No, really, I just stopped by my favorite local cheese shop on my way home from work to have a glass of wine, say hello, and catch up on Slow Food stuff for a few minutes with the friendly owner, Gen. How was I to know that the final session of her 3-part chevre making class, beginning an hour from that very moment, was going to be a person short? She asked me to pinch hit for the student in absentia, and take home about three quarters of a pound of freshly made cheese for my troubles. (See, it can be nice to have an open social calendar, one uncluttered with numerous dinner dates with gentlemen callers. That would be a pain, right? Right? Have some more wine, Ibti....)
Before the other students arrived, Gen walked me through the final stages of chevre making that we would be undertaking tonight: unwrapping and weighing the hanging cheeses, then salting, flavoring, packing, and labeling them. We scrubbed in, donned our aprons and fashionable hairnets and got started:
Check out the sweet setup of flavor mix-ins: truffle salt, fresh parsley and dill from my school's garden (we cannot seem to consume enough of either herb in spite of copious use in numerous classes), lemon zest, spicy adobo peppers, cinnamon sugar, black pepper, and -- what came to be the agreed upon new favorite combination -- bacon, scallions, and finely grated cheddar.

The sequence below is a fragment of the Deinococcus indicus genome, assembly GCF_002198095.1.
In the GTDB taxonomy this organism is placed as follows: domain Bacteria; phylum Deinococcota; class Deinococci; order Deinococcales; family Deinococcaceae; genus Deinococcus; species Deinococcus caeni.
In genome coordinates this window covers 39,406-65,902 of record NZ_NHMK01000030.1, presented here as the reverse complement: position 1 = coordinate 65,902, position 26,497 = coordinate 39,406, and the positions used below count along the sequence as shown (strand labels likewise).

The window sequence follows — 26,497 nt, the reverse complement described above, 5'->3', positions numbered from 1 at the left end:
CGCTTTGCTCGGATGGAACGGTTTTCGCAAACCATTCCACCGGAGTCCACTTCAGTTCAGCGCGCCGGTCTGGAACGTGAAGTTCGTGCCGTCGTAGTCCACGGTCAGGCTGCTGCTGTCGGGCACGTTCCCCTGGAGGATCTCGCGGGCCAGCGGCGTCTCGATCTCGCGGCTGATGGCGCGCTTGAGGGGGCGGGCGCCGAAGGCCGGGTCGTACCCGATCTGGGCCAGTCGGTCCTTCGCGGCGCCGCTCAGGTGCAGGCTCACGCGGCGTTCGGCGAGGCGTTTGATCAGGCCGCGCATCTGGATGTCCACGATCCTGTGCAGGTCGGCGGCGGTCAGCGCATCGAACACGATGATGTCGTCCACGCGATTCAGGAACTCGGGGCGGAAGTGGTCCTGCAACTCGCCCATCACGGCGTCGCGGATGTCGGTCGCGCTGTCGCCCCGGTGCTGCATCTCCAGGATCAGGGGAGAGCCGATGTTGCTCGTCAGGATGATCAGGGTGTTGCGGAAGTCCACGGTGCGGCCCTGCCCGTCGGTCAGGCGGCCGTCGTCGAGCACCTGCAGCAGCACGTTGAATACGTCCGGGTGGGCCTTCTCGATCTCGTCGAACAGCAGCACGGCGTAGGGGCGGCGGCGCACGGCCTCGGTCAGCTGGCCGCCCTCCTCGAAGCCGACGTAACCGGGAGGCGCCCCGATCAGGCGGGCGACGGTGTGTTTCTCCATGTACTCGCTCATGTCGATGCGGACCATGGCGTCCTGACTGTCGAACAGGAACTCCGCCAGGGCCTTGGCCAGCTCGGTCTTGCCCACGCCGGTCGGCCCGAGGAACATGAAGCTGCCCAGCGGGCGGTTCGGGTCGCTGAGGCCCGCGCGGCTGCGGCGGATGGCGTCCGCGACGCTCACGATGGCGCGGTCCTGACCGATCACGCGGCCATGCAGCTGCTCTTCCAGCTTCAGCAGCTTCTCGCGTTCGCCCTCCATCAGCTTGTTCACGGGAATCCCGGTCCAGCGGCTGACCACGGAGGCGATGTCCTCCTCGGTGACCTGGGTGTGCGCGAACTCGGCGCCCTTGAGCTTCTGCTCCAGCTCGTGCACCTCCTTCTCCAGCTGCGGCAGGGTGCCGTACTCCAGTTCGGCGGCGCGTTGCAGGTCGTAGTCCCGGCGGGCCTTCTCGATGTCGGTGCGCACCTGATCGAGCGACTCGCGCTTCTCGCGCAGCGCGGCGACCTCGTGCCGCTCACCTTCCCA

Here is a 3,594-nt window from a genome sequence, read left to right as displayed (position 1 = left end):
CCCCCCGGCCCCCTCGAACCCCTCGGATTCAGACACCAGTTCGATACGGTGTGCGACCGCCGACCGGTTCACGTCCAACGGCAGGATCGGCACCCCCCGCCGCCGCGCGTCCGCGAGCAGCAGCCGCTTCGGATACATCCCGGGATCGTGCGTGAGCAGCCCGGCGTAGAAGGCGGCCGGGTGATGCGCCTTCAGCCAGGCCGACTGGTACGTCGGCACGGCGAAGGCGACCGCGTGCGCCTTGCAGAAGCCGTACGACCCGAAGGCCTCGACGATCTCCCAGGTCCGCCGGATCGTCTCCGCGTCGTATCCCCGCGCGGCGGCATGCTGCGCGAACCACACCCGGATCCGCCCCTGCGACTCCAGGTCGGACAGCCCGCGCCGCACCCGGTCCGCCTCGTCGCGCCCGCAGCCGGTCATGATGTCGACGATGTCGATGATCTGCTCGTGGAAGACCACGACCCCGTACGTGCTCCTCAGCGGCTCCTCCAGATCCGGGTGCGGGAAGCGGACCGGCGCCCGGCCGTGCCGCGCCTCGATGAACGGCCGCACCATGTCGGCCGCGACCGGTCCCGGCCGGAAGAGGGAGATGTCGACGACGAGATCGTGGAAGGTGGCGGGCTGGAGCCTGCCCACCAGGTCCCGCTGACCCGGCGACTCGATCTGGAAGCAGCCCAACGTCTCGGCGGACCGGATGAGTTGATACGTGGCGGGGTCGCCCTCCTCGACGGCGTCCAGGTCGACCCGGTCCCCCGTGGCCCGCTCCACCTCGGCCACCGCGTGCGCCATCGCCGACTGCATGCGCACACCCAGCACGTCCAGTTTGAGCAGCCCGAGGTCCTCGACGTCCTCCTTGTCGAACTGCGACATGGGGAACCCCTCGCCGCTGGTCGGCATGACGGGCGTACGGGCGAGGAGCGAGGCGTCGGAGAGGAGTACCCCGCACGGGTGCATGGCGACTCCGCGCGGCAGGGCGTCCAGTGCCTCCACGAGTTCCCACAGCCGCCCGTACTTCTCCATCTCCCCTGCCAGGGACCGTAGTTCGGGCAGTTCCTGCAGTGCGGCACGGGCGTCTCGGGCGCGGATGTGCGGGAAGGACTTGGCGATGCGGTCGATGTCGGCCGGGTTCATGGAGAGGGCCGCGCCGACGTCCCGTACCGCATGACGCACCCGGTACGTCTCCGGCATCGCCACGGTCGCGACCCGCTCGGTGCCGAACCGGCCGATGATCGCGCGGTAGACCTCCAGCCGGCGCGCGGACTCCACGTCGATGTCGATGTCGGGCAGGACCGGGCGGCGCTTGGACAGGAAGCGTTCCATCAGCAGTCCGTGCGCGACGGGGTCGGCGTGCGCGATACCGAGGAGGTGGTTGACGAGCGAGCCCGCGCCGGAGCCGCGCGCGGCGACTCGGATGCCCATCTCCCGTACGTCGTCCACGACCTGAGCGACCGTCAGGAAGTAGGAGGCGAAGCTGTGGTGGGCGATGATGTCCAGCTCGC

Oh, the wine? Um, that was so that after we mixed up our cheeses we could try a few different pairings with the fresh chevre. Hey, I'm a food educator, I need to know which wines work well with which cheeses.
About an hour ago, Ollie and I headed home from Sona with three tasty new cheeses in our panniers:
I'm thinking some kind of baked potato something or other for Thanksgiving with that bacon chevre concoction. Yum, eh? I need to keep an eye out for future classes.
God help me if I become lactose intolerant some day, I will NOT be a happy camper.